Legislation moving through the Arizona state senate would privatize nursing home surveys and double the number of annual inspections, a shift that sector advocates said would jack up costs and not improve facility quality. 

“You cannot punish facilities into good behavior,” said Dave Voepel, CEO of the Arizona Health Care Association, who testified Tuesday before the state Senate’s Committee on Health and Human Services. “If you want to truly improve quality, you must examine the very nature of the current regulations and create new standards of care.”

The legislation stems from a “very disturbing audit” of the state Department of Health Service in 2019 that found neither inspections nor follow ups on complaints were happening, said sponsor Sen. Steve Kaiser (R-District 2). The report found that the department had “closed several high priority complaints without a required onsite investigation,” according to KJZZ. It made five recommendations, none of which the department had implemented by 2022, according to the state’s Auditor General in a follow up report last May. 

Findings from the audit include: 

•  Complaints closed without investigation involved a lack of pressure injury  precautions, residents being left in soiled conditions “for an extended time,” and other forms of alleged abuse or neglect;

•  The department failed to conduct onsite investigations within the required 10 days for 73% of the 156 high-priority complaints.

•  The department “inappropriately” shifted 98% of open high-priority complaints to a lower-priority status, which then allowed for inspections to take place within one year rather than 10 days.  

After the follow up report, Don Herrigton, the interim director of the Department of Health Services, said the agency’s primary focus had shifted to infection control surveys to minimize COVID-19 outbreaks at nursing homes and other facilities regulated by the agency, a practice adopted by the federal Centers for Medicare & Medicaid Services near the beginning of the pandemic.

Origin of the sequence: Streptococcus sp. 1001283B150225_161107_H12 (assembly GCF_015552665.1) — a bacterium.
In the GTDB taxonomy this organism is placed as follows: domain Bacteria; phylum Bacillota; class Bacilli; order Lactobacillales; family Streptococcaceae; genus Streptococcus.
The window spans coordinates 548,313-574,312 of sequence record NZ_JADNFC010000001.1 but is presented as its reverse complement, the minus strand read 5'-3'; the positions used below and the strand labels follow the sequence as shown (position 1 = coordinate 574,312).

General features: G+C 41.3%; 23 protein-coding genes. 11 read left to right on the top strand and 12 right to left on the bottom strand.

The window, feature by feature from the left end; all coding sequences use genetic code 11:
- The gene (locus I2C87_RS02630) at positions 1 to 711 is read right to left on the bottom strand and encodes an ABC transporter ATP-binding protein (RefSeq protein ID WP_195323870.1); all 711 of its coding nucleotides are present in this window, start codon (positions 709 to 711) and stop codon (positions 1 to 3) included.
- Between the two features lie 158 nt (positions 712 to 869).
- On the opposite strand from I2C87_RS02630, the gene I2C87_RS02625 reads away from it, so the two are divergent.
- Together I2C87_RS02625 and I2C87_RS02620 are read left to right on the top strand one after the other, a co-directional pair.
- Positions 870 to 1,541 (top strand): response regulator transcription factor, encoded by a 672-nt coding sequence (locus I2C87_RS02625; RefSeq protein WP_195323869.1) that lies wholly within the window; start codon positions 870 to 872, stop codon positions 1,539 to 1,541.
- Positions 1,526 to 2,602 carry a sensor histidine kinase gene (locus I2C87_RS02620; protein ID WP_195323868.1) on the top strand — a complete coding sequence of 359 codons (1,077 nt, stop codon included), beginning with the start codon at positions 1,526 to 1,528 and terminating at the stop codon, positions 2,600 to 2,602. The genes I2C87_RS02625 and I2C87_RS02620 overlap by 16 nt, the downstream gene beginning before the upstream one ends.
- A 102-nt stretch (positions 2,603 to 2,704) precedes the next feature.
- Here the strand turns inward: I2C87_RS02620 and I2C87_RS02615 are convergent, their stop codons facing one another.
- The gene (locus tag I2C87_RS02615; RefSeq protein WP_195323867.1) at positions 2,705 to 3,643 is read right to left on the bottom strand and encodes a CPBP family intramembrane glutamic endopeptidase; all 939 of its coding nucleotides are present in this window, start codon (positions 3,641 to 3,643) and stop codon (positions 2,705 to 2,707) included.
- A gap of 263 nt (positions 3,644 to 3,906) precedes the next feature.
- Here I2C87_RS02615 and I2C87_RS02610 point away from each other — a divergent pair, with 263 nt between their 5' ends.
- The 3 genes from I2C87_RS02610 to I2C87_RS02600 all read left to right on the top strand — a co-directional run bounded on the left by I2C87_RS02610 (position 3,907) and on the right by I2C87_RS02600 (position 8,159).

In a KJZZ report, Herrington noted that the agency was trying to improve staffing issues in the Bureau of Long-Term Care, which had 15 open surveyor positions in May; developing clearer policies for investigating and closing complaints and self-reports; and ensuring the bureau was up to date with CMS requirements. 

In a statement provided to McKnights Long Term Care News, Kaiser said the legislature has directed additional money to the department specifically to hire more inspectors. 

“The department has failed to keep our seniors safe, and they should not have that responsibility any longer,” Kaiser said. 

Nursing home advocates, however, warn that third-party inspectors are not a silver bullet for resolving these problems.

Voepel testified Tuesday before the Senate Committee on Health Services and provided McKnights with his written testimony in which he detailed objections in three categories: cost, quality, and federal regulations.

The legislation would require two unannounced inspections per year, which Voepel said would double all the provider work that surrounds surveys — dispute resolution, mediation, enforcement mandates, and fines. He also pointed out that federal funds cannot be used to pay for the additional inspections since the legislation only addressed the state component of surveys. Training staff, managing contracts, and accountability would come with a “high price tag,” he said. 

Additionally, CMS contracts with the state Department of Health to perform federal surveys, and most states accept those inspections for their own standards. Vogel said CMS covers 60% of survey costs, which the state would have to pick up if it increases its required number of inspections.  

“Few people truly understand how much the state relies on the CMS inspections process and funding because, generally, states do not have the resources to do it on their own,” Voepel told lawmakers. 

The bill passed out of committee and will head to the full Senate for a vote.